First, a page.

I’ve owned cars from foreign companies (though sometimes built in the U.S.), mainly Honda, and I’ve owned cars from U.S. companies. The quality differences have been significant. It isn’t just the cost, it is the stress and wasted time of taking cars for repairs.
In 2002 a friend wanted to borrow our Consumer Reports auto issue to do some research. I happened to scan the “used cars to avoid” section and was saddened to discover that I owned two of them, both from U.S. companies: a Ford Windstar and a Cadillac Catera. They had many problems but I didn’t realize how badly they compared to other vehicles.
We traded those in and bought a Honda Odyssey and a Honda Accord, and other than a failed transmission in the Odyssey, both have been very reliable and low-maintenance and are going strong at nearly 10 years of age.
The Consumer Reports Company just rated the reliability of 28 makes of automobile from around the world. No American car manufacturer scored better than 13th in ordinal ranking. Ranked on a Lickert Scale from 1 to 5, Jeep, the best American competitor, scores approximately 3.0. No American car does better than average at staying in one piece. This raises a fair question: did we really save GM and Chrysler or did we just screw the bondholders to put off the inevitable?
Much-hyped and manfully-bailed General Motors finished 22nd out of 28 world manufacturers.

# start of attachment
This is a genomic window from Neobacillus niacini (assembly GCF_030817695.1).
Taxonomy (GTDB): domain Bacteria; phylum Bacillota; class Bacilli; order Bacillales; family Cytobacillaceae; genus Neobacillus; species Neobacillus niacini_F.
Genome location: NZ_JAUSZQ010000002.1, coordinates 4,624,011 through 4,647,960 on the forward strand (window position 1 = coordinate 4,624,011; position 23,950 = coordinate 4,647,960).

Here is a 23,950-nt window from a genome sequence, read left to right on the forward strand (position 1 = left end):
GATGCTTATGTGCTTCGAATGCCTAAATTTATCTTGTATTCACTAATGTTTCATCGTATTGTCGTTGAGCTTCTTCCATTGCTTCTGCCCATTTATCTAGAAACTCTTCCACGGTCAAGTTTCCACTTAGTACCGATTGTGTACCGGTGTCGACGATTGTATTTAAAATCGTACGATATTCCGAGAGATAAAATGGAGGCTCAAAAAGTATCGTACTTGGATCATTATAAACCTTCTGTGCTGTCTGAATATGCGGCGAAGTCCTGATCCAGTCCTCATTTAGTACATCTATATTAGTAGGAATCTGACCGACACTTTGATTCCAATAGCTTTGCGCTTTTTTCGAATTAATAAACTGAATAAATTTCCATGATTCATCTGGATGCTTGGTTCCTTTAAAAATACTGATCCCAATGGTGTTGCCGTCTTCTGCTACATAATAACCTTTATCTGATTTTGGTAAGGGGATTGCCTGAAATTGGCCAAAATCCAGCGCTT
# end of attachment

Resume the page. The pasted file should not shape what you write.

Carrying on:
Not surprisingly, the biggest problem in terms of cost and quality has been unionized labor. Entitlements are very destructive.
This harkens back to the “Lordstown Syndrome” that ironically afflicted this very same plant back in 1971. GM modernized their line until it was the fastest in the world at that time. This led to an explosion of labor unrest from employees who felt they were being driven too hard and paid too little.
The brand new production line was the fastest in the world, cranking out 100 cars per hour. Lordstown workers protested the speed of the line, and the lack of control they held over their own work. As Jefferson Cowie describes, “The workers balked at the speed and discipline by working strictly to rules, letting production slip by unfinished, pushing absenteeism and turnover to new highs, taking drugs and alcohol on the job, and engaging in a wide array of sabotage on the job.”* The situation led to a long strike, beginning in March 1972, and the press coined the term “Lordstown Syndrome” to cover the dissatisfaction many American workers felt toward the quality of their jobs in the early 1970s.
Defenders of the bailout of GM, and the socialization of American industry in general, would point to Ford Motors falling from 10th to 20th place out of the 28 manufacturers rated. They would pointedly ignore the fact that Honda manufacturers Civics in Ohio (not too far from Lordstown.) Honda Motors finished 5th in reliability without any “assist” from President Obama or the UAW.
That is Honda used workers from virtually the same socio-economic and cultural pool as GM except for two vital differences. Honda has no bailout backstop and Honda doesn’t have a UAW shop. Honda cars and Honda factories work. GM cars and GM factories do so with much less predictability. American labor can and does build very reliable cars. They just don’t seem to build those cars as members of the UAW or employees of America’s Shrinking Three Auto-makers.
This reprises my initial question. Did we really succeed with the bail-out, or have we just incinerated money to postpone Darwinian Evolution in the automobile industry?
Unions are even more destructive in the public sector. Sadly, Ohio is about to take a big step backwards and reward the unions with more wasted taxpayer funds.